As the cachexia is a wasting syndrome characterizing by pronouncing skeletal muscle loss. But for better understanding of the cachexia syndrome. This wasting condition, characterizing by excessive weight loss, has one of the highest incidence in pancreatic cancer patients. It affects cancer treatment by decreasing treatment tolerance and making patients weak and more resistant to treatment.
But although cachexia is a consequence of cancer; for such cancers like pancreatic, an effective treatment does not yet exist. So trying to combat cachexia to provide the patient a better quality of life is a big deal. As cachexia, estimates that nearly one-third of all cancer deaths can be attributed to this wasting syndrome, which is devastating for not only the patient but their families as well.
The defining symptom of cancer cachexia is unintentional weight loss because of depletion of skeletal muscle. This wasting cannot be prevented by supplemental nutrition and is often correlated with increased whole body inflammation and anorexia. Cachexia occurs in at least half of all cancer patients and is associated with advanced disease and palliative care.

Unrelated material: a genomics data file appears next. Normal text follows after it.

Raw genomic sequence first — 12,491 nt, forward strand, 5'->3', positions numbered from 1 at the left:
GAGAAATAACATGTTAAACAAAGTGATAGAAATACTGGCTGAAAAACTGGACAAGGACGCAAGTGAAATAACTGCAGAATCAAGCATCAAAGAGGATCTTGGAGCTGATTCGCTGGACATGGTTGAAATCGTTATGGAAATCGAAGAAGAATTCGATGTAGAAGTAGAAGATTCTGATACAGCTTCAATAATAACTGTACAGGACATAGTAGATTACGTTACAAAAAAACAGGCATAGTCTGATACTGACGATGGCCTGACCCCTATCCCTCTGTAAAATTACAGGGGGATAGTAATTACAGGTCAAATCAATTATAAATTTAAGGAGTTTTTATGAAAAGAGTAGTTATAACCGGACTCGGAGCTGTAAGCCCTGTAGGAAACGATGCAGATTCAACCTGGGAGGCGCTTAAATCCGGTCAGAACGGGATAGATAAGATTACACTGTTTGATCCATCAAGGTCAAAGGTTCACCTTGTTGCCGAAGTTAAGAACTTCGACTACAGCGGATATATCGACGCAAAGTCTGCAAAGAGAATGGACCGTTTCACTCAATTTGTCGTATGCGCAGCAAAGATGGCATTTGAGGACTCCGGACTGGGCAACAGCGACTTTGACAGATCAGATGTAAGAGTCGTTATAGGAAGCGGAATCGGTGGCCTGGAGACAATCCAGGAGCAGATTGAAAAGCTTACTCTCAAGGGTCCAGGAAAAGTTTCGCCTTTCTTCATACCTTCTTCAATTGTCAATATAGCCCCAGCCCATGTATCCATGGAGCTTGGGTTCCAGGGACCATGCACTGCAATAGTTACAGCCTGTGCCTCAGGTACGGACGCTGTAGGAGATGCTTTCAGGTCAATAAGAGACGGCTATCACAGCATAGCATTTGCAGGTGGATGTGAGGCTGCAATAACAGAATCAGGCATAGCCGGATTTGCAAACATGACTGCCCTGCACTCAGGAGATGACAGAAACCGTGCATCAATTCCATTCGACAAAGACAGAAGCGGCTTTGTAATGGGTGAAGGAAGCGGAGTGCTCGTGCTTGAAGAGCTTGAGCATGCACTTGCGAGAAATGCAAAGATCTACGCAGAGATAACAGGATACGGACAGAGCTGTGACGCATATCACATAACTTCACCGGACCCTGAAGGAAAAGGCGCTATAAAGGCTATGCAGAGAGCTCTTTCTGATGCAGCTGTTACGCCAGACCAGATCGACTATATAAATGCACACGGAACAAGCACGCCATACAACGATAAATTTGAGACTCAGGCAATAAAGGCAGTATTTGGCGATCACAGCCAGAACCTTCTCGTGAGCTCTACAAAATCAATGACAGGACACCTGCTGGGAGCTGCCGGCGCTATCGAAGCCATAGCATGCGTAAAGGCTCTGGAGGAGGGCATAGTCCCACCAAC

Effects of cachexia syndrome
Although resistance to current therapies and the difficultly of diagnosing early-stage malignancy are important contributors to the high mortality rate of PDA patients, the cachexia syndrome also contributes to poor survival in this disease by lowering patient tolerance of chemo and radiotherapy.
It occurs in many cancers, usually at the advancing stages of disease; and is most commonly seeing in a subset of cancers, led by pancreatic, but also present in lung, esophageal and colon cancers. The study overcoming certain limitations present in current animal models; such as the high tumor burden, which is not a common feature of patients.
Morbidity and mortality
In cancer, cachexia is associating with increasing morbidity and mortality and decreasing treatment tolerance. Although advancing have being made in understanding the mechanisms of cachexia; translating these advances to the clinic has been challenging. These cancer genes, tumors take two months to develop rather than two weeks, as seen in the current models. So we have that extra opportunity to look at events that are happening sequentially.
The study showing a better reflection of cachexia symptoms typically seen in humans; than did tradition models. This was evident when researchers comparing the gene expression pattern of muscles from pancreatic cancer patients with cachexia and comparing them to KPP versus the traditional models of cachexia. Because pancreatic ductal adenocarcinoma (PDA) presents with a high incidence of cachexia, we engineered a mouse model of PDA that we named KPP.